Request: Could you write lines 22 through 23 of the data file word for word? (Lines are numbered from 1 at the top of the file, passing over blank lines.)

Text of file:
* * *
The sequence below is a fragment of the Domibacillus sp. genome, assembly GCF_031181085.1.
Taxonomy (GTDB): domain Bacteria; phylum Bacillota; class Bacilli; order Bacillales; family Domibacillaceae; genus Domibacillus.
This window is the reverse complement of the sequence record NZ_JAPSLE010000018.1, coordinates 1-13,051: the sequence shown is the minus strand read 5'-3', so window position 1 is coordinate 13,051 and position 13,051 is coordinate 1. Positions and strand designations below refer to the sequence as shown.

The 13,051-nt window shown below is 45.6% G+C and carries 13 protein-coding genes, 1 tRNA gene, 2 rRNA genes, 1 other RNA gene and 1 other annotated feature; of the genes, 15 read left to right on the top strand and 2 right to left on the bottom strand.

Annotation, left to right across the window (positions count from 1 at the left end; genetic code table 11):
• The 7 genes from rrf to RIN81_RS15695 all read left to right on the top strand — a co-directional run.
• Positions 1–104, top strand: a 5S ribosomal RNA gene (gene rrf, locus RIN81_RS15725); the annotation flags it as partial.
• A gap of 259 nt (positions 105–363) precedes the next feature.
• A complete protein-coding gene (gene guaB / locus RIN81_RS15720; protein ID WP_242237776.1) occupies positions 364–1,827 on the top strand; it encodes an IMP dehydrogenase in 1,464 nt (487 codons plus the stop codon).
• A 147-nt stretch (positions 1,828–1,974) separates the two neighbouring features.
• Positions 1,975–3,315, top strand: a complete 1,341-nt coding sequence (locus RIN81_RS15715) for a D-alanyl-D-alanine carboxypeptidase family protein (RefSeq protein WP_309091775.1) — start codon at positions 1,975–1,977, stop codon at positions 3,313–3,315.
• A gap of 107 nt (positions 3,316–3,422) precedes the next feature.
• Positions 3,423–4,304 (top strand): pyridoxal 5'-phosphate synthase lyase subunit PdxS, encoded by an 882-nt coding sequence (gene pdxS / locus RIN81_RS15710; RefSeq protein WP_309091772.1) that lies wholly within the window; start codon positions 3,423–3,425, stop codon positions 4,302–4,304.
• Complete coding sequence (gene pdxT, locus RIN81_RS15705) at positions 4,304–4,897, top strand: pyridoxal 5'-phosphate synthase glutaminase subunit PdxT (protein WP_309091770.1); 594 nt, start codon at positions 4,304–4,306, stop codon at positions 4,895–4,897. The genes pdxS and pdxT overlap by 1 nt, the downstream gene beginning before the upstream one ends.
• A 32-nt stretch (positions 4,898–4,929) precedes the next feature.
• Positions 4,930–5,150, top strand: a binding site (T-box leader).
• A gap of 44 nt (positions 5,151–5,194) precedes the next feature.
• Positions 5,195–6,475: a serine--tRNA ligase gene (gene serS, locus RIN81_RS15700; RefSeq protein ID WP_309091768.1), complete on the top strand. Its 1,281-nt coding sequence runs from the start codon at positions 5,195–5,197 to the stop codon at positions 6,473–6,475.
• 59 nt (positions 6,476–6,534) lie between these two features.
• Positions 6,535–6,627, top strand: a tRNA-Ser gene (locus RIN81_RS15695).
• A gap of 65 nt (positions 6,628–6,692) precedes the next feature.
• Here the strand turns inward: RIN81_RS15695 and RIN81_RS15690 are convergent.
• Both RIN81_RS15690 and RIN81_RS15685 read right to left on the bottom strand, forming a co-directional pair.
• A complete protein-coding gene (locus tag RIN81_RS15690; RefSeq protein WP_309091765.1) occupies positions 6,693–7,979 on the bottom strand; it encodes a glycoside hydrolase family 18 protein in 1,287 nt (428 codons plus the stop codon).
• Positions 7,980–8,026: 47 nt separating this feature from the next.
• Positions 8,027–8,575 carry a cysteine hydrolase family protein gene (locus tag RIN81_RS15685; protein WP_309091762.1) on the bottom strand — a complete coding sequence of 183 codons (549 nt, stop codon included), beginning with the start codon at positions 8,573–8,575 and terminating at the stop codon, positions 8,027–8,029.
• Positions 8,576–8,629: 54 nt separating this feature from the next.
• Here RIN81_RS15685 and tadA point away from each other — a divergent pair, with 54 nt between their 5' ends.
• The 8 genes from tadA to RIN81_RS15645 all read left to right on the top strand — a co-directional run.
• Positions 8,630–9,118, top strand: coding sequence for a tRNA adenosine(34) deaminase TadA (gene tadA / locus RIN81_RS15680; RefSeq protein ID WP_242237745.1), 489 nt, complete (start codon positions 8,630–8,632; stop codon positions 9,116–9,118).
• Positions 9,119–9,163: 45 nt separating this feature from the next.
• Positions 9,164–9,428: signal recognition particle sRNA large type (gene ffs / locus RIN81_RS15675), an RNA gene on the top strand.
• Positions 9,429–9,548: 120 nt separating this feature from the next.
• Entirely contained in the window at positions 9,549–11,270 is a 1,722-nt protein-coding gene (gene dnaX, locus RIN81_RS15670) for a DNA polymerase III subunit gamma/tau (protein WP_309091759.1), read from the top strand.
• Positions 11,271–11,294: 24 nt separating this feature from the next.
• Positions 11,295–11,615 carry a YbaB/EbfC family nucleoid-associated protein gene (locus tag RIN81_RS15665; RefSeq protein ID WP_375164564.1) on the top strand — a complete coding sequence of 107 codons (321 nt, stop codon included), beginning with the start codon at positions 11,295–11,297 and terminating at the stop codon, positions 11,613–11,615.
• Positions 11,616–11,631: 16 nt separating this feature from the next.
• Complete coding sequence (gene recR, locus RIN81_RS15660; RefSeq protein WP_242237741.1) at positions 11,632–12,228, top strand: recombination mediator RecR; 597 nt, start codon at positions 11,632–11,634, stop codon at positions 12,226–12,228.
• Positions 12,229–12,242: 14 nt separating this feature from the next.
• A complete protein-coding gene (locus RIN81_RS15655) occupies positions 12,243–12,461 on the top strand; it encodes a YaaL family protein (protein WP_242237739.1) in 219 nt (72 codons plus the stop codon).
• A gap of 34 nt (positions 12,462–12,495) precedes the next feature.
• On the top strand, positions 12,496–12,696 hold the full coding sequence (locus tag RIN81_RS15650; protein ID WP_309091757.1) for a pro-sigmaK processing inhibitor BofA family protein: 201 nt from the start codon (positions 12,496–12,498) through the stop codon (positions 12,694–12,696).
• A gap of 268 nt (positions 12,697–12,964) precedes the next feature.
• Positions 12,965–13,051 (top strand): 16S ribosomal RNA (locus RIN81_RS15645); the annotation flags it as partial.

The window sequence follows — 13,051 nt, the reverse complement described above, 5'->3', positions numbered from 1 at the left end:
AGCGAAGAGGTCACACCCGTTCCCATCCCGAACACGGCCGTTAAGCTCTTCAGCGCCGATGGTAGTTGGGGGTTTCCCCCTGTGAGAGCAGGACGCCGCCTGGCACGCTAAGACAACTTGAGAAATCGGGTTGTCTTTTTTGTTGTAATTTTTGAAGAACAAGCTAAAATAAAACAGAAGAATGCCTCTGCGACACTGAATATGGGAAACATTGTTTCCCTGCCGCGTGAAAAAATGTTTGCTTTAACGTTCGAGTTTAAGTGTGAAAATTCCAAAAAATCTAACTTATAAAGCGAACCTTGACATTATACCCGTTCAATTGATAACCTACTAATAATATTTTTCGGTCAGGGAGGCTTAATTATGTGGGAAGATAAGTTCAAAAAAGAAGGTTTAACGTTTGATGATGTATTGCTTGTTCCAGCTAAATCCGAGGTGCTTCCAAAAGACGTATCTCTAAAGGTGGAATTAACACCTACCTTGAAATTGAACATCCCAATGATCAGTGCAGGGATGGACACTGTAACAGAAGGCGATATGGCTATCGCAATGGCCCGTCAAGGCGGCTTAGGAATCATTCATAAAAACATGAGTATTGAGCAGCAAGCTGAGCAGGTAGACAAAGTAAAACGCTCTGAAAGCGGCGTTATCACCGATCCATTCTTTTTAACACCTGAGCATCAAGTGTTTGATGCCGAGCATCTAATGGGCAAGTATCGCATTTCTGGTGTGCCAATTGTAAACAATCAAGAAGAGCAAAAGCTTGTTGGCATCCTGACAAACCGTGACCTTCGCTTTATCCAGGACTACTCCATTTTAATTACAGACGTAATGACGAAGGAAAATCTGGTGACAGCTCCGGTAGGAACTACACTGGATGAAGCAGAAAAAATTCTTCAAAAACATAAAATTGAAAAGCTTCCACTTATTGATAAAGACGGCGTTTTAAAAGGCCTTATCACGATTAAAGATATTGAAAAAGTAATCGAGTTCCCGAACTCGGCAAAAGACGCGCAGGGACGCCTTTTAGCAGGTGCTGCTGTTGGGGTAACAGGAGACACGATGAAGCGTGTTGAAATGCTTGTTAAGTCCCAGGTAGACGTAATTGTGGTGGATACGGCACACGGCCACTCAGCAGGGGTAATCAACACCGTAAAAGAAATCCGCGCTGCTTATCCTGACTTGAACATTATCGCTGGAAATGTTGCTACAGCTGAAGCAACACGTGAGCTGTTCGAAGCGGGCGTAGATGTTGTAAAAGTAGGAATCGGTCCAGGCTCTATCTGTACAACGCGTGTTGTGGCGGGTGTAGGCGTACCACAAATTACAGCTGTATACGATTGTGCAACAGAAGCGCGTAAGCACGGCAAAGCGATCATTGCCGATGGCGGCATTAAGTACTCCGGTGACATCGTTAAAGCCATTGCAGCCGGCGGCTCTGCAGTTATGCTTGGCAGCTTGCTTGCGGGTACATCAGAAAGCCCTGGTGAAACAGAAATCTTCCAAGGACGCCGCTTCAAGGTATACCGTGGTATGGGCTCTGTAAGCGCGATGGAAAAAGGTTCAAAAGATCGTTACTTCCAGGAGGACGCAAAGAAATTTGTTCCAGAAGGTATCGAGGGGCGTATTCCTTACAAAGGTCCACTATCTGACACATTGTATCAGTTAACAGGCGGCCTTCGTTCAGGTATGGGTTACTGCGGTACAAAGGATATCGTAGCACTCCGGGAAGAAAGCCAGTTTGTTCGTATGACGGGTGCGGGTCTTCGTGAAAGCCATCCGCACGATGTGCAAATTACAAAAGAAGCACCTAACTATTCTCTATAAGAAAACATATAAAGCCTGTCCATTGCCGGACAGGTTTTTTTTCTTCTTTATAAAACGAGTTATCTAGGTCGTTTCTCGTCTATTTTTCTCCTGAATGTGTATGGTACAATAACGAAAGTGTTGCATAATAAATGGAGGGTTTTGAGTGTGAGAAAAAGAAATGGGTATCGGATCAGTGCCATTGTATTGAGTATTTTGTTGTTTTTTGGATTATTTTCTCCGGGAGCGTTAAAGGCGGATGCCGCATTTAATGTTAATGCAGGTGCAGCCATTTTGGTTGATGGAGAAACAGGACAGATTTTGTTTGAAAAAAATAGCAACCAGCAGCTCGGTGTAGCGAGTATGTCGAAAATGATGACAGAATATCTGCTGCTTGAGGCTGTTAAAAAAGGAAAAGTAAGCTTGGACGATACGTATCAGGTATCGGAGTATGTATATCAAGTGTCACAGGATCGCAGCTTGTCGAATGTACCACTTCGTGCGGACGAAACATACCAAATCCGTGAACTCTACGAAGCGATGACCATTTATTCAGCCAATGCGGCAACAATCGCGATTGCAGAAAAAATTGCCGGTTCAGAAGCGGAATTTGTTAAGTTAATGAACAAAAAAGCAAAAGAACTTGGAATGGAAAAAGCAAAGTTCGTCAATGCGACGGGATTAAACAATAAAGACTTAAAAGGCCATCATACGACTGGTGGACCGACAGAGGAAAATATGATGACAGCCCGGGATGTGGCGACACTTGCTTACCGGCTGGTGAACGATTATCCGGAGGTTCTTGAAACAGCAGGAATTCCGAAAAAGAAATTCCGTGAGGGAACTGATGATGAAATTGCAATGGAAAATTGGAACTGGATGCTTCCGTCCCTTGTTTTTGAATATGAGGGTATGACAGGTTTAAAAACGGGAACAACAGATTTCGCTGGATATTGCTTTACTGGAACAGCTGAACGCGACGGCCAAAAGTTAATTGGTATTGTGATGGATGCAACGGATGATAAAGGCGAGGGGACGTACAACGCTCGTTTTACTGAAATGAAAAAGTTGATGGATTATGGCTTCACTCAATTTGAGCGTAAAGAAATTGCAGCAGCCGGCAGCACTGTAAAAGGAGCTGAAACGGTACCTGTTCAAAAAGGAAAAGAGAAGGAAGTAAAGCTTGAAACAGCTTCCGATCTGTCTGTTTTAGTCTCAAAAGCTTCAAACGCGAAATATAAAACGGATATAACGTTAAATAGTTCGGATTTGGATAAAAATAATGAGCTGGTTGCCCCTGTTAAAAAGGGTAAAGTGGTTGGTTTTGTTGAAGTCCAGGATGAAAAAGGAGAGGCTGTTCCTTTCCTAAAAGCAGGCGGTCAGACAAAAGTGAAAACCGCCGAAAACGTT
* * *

• Here the strand turns inward: RIN81_RS15695 and RIN81_RS15690 are convergent.
• Both RIN81_RS15690 and RIN81_RS15685 read right to left on the bottom strand, forming a co-directional pair.